Personal insolvencies are set to rise over the coming year with a spike in the run-up to Christmas, according to the R3 trade body for the South and Thames Valley.
Eight of 10 of respondents in a membership survey by the insolvency and restructuring trade association expected numbers to be higher than last year.
The majority (six out of 10) believed that the increase would happen in October to December 2020 with three out of 10 pinpointing January to March 2021.
R3 has called for the government’s planned two-month breathing space for personal debts to be brought forward from early 2021 to help combat the surge.
R3 Southern & Thames Valley chair Garry Lee, who is an associate director in the recovery and restructuring services team at accountancy firm Smith and Williamson in Southampton, said: “The government has introduced unprecedented levels of support for businesses and consumers.
“A number of financial services providers have also taken steps to help financially challenged consumers, for example through offering increased forbearance and payment holidays.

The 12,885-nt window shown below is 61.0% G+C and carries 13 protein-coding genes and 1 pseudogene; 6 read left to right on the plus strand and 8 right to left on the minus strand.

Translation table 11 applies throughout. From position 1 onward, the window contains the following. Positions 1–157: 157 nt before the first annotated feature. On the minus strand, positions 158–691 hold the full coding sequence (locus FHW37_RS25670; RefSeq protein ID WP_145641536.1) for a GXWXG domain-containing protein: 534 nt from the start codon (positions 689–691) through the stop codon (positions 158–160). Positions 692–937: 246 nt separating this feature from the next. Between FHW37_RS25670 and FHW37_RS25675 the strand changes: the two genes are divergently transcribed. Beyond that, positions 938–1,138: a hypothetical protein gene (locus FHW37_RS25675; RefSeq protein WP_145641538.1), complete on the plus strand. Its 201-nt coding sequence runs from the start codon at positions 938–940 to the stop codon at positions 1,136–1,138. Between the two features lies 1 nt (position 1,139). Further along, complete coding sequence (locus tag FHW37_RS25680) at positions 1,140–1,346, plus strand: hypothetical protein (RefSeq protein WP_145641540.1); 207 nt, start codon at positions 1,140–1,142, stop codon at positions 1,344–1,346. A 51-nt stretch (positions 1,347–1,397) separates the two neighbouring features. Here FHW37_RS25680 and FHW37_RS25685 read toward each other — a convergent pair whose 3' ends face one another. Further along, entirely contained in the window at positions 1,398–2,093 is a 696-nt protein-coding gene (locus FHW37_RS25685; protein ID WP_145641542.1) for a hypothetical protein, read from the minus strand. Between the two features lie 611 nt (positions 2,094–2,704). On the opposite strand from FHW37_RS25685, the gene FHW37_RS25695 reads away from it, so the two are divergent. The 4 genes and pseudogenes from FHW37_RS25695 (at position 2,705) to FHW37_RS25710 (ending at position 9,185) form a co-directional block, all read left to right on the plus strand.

“This has meant that the number of people considering a personal insolvency process or asking for advice has not risen as sharply as we may have expected during circumstances like these.
“However, these support measures are temporary, and do not cover everybody. When they come to an end, a number of people are likely to find themselves in financial difficulty if their circumstances haven’t returned to what they were before the pandemic.
“With concern around future unemployment levels rising, and borrowing conditions returning to more usual patterns, it is vital for anyone in financial distress to seek out high-quality advice from a qualified and regulated provider.
“Our message to anyone in the South and Thames Valley whose budget is under pressure is not to wait until matters come to a head, as the sooner you get advice, the sooner you can start to get a grip on your financial situation.”
Business failures, credit cards, unsecured bank loans and overdrafts are among the most likely triggers for a personal insolvency, according to R3’s survey.
A third of respondents to the survey said that an early introduction of the government’s two-month breathing space for personal debts would be the most useful to help people.
Lee said: “This would provide anyone who is unable to pay their debts with time to develop and agree a sustainable approach to managing them, and, hopefully, would also encourage more people to seek reliable, professional advice about their debts.”